A recent UK survey of over 2,000 mobile phone users, commissioned by Opinion Matters on behalf of Gemalto, found that only 32 per cent of consumers know what NFC stands for and a large number expressed security concerns about using a mobile wallet. This highlights the gap between consumer perception and the reality of the secure nature of mobile contactless payment technologies.
When asked if they have ever used or would use their phone as a mobile wallet, 34 per cent of respondents said they didn’t or wouldn’t due to security concerns, 31 per cent weren’t aware they could even do it and almost a quarter (24 per cent) said they didn’t trust it as they didn’t fully understand how it works. The research results show a clear need for further consumer education to dispel the myths surrounding mobile payments using NFC. Similarly to when ATMs, chip-and-PIN and e-commerce were introduced, consumers will need to build trust and become accustomed to mobile NFC by using the technology to learn how it works.
The mobile NFC research results highlight how consumers require more education about the security of mobile NFC payments, which is as secure as other payment systems currently in use. Key features which reinforce the security include:
1) The NFC SIM cards storing consumers’ payment credentials and the payment applications are certified according to security standards defined by financial services authorities and are comparable to chip-and-PIN security.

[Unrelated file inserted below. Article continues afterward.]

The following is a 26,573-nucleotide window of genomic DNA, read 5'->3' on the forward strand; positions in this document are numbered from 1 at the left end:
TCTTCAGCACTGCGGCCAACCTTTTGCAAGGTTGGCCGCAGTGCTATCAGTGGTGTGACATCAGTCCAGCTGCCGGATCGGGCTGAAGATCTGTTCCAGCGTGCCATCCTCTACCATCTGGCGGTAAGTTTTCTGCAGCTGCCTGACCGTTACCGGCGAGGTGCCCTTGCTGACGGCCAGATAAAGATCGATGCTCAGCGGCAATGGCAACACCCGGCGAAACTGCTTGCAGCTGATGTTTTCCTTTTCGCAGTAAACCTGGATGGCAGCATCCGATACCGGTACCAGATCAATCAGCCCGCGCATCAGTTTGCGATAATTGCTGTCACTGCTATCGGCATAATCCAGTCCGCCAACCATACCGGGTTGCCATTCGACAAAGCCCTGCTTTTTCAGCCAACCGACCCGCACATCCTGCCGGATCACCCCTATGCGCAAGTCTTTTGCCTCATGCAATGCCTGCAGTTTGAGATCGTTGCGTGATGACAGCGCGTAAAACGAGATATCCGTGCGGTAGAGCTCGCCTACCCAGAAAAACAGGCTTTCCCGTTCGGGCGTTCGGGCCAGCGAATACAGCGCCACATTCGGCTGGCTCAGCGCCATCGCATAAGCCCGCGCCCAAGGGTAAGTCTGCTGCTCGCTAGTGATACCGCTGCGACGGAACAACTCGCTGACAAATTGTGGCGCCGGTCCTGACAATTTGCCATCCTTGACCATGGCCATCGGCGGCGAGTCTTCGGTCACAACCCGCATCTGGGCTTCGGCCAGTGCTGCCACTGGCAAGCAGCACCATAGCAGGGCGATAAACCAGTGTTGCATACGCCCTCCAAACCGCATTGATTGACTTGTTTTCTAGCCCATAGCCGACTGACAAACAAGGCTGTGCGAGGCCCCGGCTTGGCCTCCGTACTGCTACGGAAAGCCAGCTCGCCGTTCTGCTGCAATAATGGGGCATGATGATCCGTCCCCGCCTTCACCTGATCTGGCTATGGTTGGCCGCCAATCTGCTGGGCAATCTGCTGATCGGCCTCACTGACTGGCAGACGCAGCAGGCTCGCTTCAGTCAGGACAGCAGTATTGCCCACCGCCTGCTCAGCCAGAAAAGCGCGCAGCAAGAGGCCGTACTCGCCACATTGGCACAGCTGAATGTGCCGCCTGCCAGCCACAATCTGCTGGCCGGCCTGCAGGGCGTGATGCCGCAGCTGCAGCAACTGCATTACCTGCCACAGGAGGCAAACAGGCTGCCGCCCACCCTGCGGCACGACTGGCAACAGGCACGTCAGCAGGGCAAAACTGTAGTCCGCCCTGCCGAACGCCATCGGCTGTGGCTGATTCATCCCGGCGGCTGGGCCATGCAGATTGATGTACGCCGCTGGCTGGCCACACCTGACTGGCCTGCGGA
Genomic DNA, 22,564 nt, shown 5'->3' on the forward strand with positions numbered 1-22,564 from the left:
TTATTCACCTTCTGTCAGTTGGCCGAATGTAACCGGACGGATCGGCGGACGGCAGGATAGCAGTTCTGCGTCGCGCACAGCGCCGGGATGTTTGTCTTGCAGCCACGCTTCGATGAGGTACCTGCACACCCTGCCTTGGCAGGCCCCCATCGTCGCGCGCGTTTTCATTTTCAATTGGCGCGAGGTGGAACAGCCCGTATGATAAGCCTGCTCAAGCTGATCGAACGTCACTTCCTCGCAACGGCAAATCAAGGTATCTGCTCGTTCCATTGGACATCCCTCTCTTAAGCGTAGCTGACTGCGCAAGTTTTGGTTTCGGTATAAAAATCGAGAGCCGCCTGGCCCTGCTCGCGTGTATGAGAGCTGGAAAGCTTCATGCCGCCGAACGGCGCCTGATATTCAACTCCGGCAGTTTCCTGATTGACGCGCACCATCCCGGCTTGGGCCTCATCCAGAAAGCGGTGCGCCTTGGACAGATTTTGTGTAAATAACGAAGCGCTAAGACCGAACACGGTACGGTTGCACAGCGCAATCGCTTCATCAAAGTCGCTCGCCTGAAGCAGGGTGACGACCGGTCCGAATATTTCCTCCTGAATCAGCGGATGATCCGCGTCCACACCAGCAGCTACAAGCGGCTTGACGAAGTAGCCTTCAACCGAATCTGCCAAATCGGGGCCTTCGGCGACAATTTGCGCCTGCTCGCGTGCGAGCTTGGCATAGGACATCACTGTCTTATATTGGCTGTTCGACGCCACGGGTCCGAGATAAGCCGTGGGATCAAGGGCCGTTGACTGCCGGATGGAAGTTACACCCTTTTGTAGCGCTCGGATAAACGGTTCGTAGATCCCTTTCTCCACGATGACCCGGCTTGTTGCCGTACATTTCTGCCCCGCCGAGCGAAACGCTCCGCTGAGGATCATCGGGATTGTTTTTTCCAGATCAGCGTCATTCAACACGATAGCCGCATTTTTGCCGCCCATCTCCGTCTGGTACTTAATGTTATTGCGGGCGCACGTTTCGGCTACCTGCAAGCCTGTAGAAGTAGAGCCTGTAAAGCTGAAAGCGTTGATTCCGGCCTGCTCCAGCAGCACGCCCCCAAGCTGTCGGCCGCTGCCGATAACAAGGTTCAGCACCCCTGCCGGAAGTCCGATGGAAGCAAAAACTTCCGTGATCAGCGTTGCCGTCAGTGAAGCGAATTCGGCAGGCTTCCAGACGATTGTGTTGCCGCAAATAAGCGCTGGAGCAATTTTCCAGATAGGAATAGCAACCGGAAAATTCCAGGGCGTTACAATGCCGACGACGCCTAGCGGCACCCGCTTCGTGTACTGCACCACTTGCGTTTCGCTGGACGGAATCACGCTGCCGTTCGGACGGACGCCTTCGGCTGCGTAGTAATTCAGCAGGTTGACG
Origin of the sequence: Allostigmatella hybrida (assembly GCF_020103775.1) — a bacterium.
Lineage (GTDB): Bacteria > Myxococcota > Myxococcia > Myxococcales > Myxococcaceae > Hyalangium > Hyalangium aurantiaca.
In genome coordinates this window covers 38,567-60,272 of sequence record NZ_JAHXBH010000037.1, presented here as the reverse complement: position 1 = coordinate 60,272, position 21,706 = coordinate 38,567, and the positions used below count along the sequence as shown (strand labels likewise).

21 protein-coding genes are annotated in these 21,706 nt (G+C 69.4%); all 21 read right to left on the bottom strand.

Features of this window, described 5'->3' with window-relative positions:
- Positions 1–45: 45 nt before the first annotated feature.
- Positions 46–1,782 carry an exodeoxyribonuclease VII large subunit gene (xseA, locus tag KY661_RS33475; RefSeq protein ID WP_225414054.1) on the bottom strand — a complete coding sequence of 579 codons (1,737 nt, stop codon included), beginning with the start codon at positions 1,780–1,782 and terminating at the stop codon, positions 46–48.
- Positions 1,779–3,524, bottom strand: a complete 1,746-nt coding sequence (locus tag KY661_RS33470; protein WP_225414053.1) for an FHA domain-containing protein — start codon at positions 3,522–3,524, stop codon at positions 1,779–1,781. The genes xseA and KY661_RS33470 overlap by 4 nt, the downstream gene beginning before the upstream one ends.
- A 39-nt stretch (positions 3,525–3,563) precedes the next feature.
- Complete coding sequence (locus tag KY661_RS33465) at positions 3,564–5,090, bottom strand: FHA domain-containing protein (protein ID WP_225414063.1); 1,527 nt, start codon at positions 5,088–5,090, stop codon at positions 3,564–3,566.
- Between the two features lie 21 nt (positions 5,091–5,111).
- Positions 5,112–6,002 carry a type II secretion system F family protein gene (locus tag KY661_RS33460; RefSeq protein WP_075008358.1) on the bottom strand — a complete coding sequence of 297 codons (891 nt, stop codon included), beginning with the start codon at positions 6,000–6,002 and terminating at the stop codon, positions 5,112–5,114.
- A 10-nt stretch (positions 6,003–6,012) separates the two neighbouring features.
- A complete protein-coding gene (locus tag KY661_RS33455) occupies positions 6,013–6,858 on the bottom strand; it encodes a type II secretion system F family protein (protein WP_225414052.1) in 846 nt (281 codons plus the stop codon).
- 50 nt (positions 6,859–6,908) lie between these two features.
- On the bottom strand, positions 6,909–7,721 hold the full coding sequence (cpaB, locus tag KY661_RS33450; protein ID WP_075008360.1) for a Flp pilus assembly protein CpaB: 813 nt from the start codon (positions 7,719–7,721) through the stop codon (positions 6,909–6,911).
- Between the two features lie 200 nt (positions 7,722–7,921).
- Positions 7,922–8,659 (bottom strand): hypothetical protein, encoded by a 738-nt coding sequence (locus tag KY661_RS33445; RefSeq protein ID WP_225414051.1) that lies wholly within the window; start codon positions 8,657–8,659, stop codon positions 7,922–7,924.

2) Consumers can choose to authenticate transactions by entering a PIN code on the payment application. Consumers can also request the PIN to be entered for all payments, even for small amounts – providing the end-user with complete control of protection features.
3) Secure over-the-air technology for remote management enables immediate remote blocking of the payment application.
Respondents expressed concern about what would happen if their phone was lost or stolen and many worried that somebody would make large purchases or acquire their bank details. In practice, the payment function can be protected by a personal PIN and should the handset be lost or stolen, the NFC payment issuer or mobile operator, via its Trusted Services Manager (TSM), can immediately lock or even delete the contactless payment application from the handset remotely.
Despite concerns, 35 per cent of respondents were positive about using mobile NFC services if they knew it was completely secure. As with much of Europe, the mobile contactless payments trend is gaining pace in the UK. Once consumers become more aware that their payment credentials are secure, they will become accustomed to the new method of mobile NFC payment and quickly realise the benefits, leading to increased usage.